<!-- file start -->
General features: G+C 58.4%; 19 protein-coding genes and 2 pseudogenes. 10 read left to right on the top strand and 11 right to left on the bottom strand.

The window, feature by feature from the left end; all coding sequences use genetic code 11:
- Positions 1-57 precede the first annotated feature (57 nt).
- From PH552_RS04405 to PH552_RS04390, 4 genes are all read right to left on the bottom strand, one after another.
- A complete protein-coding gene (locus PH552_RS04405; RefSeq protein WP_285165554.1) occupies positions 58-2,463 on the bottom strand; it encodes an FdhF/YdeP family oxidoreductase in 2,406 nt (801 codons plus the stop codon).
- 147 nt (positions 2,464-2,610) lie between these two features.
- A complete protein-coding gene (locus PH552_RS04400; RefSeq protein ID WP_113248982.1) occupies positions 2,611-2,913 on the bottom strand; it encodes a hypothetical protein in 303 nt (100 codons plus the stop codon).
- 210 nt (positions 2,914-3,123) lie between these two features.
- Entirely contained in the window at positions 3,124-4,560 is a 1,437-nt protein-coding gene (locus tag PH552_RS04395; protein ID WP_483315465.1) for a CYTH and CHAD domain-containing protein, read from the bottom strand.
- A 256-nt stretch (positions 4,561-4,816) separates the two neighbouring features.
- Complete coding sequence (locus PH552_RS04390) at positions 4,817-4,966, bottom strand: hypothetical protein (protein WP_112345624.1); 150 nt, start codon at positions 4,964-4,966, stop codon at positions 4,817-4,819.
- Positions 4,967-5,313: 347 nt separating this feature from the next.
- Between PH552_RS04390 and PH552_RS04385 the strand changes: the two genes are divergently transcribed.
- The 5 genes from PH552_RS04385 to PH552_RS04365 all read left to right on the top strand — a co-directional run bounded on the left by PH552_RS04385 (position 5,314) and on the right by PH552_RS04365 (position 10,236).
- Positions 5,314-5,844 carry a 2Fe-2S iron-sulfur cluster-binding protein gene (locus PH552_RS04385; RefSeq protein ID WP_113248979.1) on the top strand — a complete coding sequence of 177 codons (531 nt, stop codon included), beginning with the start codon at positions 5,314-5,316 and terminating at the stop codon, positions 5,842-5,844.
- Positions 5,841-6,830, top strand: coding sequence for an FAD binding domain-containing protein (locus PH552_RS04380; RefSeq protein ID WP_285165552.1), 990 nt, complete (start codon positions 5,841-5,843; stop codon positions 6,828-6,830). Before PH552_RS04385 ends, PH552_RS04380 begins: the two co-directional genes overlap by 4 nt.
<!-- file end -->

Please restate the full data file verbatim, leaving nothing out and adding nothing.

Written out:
General features: G+C 58.4%; 19 protein-coding genes and 2 pseudogenes. 10 read left to right on the top strand and 11 right to left on the bottom strand.

The window, feature by feature from the left end; all coding sequences use genetic code 11:
- Positions 1-57 precede the first annotated feature (57 nt).
- From PH552_RS04405 to PH552_RS04390, 4 genes are all read right to left on the bottom strand, one after another.
- A complete protein-coding gene (locus PH552_RS04405; RefSeq protein WP_285165554.1) occupies positions 58-2,463 on the bottom strand; it encodes an FdhF/YdeP family oxidoreductase in 2,406 nt (801 codons plus the stop codon).
- 147 nt (positions 2,464-2,610) lie between these two features.
- A complete protein-coding gene (locus PH552_RS04400; RefSeq protein ID WP_113248982.1) occupies positions 2,611-2,913 on the bottom strand; it encodes a hypothetical protein in 303 nt (100 codons plus the stop codon).
- 210 nt (positions 2,914-3,123) lie between these two features.
- Entirely contained in the window at positions 3,124-4,560 is a 1,437-nt protein-coding gene (locus tag PH552_RS04395; protein ID WP_483315465.1) for a CYTH and CHAD domain-containing protein, read from the bottom strand.
- A 256-nt stretch (positions 4,561-4,816) separates the two neighbouring features.
- Complete coding sequence (locus PH552_RS04390) at positions 4,817-4,966, bottom strand: hypothetical protein (protein WP_112345624.1); 150 nt, start codon at positions 4,964-4,966, stop codon at positions 4,817-4,819.
- Positions 4,967-5,313: 347 nt separating this feature from the next.
- Between PH552_RS04390 and PH552_RS04385 the strand changes: the two genes are divergently transcribed.
- The 5 genes from PH552_RS04385 to PH552_RS04365 all read left to right on the top strand — a co-directional run bounded on the left by PH552_RS04385 (position 5,314) and on the right by PH552_RS04365 (position 10,236).
- Positions 5,314-5,844 carry a 2Fe-2S iron-sulfur cluster-binding protein gene (locus PH552_RS04385; RefSeq protein ID WP_113248979.1) on the top strand — a complete coding sequence of 177 codons (531 nt, stop codon included), beginning with the start codon at positions 5,314-5,316 and terminating at the stop codon, positions 5,842-5,844.
- Positions 5,841-6,830, top strand: coding sequence for an FAD binding domain-containing protein (locus PH552_RS04380; RefSeq protein ID WP_285165552.1), 990 nt, complete (start codon positions 5,841-5,843; stop codon positions 6,828-6,830). Before PH552_RS04385 ends, PH552_RS04380 begins: the two co-directional genes overlap by 4 nt.